The Real Slim Shady Is Not a Michigan Trial Judge

Michigan Circuit Court Judge Deborah Servitto rapped part of her recent decision dismissing a defamation case brought against Eminem.

Eminem’s 1999 CD, “The Slim Shady LP,” included a song called “Brain Damage” in which Eminem accused one DeAngelo Bailey of bullying and battering him while the two were in elementary school: “Way before my baby daughter Hailey, I was harassed daily by this fat kid named DeAngelo Bailey … He banged my head against the urinal until he broke my nose, soaked my clothes in blood, grabbed me and choked my throat.”

Bailey sued for defamation, denying that he ever bullied or battered Em. Servitto dismissed the complaint on the ground that the statements in the song were mere rhetorical hyperbole, rather than statements that could be construed as stating actual facts about a person.

Thanks to several loyal lawhaha.com visitors, we now have the full text of the attempted rap for you, which is found in the last footnote of Servitto’s 14-page opinion:

11. To convey the Court’s opinion to fans of rap, the Court’s research staff has helped the Court put the decision into a universally understandable format:

Mr. Bailey complains that his rap is trash

So he’s seeking compensation in the form of cash

Bailey thinks he’s entitled to some monetary gain

Because Eminem used his name in vain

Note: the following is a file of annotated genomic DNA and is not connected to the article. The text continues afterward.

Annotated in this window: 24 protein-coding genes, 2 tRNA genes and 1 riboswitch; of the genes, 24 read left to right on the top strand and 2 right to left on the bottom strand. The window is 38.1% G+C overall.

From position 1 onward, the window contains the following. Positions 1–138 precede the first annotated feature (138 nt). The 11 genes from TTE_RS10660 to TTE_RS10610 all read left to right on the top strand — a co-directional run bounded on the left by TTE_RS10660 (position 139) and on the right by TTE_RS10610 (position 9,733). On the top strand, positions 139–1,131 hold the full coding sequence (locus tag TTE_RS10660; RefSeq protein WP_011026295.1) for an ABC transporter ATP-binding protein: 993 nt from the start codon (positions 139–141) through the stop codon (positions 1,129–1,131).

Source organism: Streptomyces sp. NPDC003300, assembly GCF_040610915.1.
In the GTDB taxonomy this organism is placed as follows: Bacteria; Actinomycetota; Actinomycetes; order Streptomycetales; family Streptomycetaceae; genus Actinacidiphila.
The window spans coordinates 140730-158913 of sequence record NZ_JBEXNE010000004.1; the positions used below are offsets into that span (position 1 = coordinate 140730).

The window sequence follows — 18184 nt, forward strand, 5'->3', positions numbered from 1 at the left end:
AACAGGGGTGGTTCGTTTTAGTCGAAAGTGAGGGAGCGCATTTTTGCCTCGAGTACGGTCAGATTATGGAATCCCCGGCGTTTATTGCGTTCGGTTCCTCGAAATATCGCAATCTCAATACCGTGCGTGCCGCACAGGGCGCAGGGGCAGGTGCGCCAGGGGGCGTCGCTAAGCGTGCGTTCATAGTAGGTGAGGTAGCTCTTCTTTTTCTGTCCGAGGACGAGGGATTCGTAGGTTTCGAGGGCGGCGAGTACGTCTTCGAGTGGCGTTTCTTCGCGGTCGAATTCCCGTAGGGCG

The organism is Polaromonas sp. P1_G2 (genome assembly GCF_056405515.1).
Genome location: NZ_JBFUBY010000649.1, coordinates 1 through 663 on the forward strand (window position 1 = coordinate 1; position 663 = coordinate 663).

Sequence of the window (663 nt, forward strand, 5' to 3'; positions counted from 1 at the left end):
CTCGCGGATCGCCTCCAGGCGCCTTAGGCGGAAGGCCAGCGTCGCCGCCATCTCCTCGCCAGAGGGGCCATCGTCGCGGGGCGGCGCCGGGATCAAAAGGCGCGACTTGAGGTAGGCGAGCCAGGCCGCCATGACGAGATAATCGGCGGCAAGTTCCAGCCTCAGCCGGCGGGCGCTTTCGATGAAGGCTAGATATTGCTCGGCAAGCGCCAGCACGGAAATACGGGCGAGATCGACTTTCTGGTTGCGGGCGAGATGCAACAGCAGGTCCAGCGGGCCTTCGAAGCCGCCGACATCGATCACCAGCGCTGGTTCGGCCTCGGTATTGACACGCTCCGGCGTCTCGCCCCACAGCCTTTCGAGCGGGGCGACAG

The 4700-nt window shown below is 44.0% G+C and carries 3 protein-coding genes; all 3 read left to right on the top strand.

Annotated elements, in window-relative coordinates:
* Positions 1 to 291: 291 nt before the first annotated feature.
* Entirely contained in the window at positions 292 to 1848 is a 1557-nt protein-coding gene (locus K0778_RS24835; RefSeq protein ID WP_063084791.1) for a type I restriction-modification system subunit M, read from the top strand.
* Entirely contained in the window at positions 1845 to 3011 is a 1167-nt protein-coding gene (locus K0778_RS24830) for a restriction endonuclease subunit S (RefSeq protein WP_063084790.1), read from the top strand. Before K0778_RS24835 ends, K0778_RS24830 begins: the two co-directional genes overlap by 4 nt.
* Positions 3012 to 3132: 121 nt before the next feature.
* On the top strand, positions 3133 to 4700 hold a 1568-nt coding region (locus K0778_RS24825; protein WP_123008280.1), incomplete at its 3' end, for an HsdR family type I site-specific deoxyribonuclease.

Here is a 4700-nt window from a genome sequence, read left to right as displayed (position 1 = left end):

Eminem says Bailey used to throw him around

Beat him up in the john, shoved his face in the ground

Eminem contends that his rap is protected

By the rights guaranteed by the first amendment

Eminem maintains that the story is true

And that Bailey beat him black and blue

In the alternative he states that the story is phony

And a reasonable person would think it’s baloney

The Court must always balance the rights

Of a defendant and one placed in a false light

If the plaintiff presents no question of fact

To dismiss is the only acceptable act

If the language used is anything but pleasin’

It must be highly objectionable to a person of reason

Even if objectionable and causing offense

Self-help is the first line of defense

Yet when Bailey actually spoke to the press

What do you think he didn’t address?

Those false light charges that so disturbed

Prompted from Bailey not a single word.

So highly objectionable it could not be

–Bailey was happy to hear his name on a CD

Bailey also admitted he was a bully in youth

Which makes what Marshall said substantial truth

This doctrine is a defense well known

And renders Bailey’s case substantially blown

The lyrics are stories no one would take as fact

They’re an exaggeration of a childish fact

Any reasonable person could clearly see

That the lyrics could only be hyperbole

It is therefore this Court’s ultimate position

That Eminem is entitled to summary disposition

Will Bailey appeal? Judge Servitto probably would advise him to just “peace out, dawg.”

— Bailey v. Mathers, Case No. 2001-3606-NO, slip op. at 13 n. 11 (Macomb County Circuit Court, Oct. 17, 2003). Thanks to Jason Blalock, Geoff Brown, Mark Rodan, and Melanie Ware.

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Andrew Jay McClurg is a law professor whose teaching and research interests include tort law, products liability, legal education, privacy law and firearms policy. He holds the Herbert Herff Chair of Excellence in Law at the University of Memphis Cecil C. Humphreys School of Law.
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